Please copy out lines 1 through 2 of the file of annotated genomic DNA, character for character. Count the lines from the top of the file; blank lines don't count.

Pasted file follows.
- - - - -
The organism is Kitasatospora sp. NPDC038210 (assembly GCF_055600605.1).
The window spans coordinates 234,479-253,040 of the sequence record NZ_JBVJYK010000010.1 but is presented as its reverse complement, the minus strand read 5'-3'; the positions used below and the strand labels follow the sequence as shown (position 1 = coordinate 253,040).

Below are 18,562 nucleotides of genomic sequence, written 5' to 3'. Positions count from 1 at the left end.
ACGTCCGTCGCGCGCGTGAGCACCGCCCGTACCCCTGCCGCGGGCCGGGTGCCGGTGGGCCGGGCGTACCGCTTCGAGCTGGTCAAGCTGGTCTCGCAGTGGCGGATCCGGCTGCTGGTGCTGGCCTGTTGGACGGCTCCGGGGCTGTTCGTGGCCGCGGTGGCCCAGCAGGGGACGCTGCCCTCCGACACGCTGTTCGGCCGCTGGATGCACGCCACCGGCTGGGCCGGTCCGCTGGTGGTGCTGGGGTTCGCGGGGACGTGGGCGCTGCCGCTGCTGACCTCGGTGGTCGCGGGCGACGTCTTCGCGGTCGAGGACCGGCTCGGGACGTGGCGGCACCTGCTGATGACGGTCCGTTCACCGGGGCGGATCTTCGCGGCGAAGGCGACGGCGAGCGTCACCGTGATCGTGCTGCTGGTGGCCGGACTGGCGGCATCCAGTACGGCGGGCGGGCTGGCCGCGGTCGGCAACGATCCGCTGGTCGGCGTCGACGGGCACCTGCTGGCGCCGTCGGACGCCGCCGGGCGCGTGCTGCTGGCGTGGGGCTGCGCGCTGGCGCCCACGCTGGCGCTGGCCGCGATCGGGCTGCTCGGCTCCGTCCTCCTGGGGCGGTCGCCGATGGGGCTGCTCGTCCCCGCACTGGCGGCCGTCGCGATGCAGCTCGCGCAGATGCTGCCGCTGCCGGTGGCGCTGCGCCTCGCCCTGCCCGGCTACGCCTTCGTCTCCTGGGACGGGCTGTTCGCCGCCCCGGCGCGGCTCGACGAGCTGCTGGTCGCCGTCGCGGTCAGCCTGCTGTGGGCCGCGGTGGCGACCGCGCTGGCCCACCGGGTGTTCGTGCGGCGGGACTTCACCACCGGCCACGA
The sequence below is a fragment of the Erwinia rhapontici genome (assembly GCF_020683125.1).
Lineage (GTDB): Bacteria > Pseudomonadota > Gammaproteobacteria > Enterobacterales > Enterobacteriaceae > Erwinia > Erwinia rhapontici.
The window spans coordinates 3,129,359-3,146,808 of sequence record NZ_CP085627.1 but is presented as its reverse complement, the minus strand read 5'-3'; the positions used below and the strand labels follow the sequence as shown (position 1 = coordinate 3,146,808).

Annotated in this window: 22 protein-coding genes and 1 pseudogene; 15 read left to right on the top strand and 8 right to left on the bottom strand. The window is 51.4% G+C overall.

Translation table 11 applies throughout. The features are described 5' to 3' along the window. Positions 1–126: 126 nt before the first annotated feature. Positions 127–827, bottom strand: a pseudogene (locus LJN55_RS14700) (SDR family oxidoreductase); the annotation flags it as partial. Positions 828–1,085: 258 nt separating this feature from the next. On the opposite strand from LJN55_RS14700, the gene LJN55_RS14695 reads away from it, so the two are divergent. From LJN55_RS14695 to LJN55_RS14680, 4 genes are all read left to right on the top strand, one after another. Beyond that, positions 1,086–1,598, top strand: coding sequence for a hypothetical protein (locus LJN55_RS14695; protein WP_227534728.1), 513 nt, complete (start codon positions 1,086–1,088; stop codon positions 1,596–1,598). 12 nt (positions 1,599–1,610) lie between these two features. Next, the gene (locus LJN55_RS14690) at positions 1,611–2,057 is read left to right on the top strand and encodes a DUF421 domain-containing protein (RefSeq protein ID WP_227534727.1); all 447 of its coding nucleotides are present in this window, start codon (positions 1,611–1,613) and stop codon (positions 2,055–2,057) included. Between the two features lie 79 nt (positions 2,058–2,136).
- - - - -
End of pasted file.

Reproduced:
The organism is Kitasatospora sp. NPDC038210 (assembly GCF_055600605.1).
The window spans coordinates 234,479-253,040 of the sequence record NZ_JBVJYK010000010.1 but is presented as its reverse complement, the minus strand read 5'-3'; the positions used below and the strand labels follow the sequence as shown (position 1 = coordinate 253,040).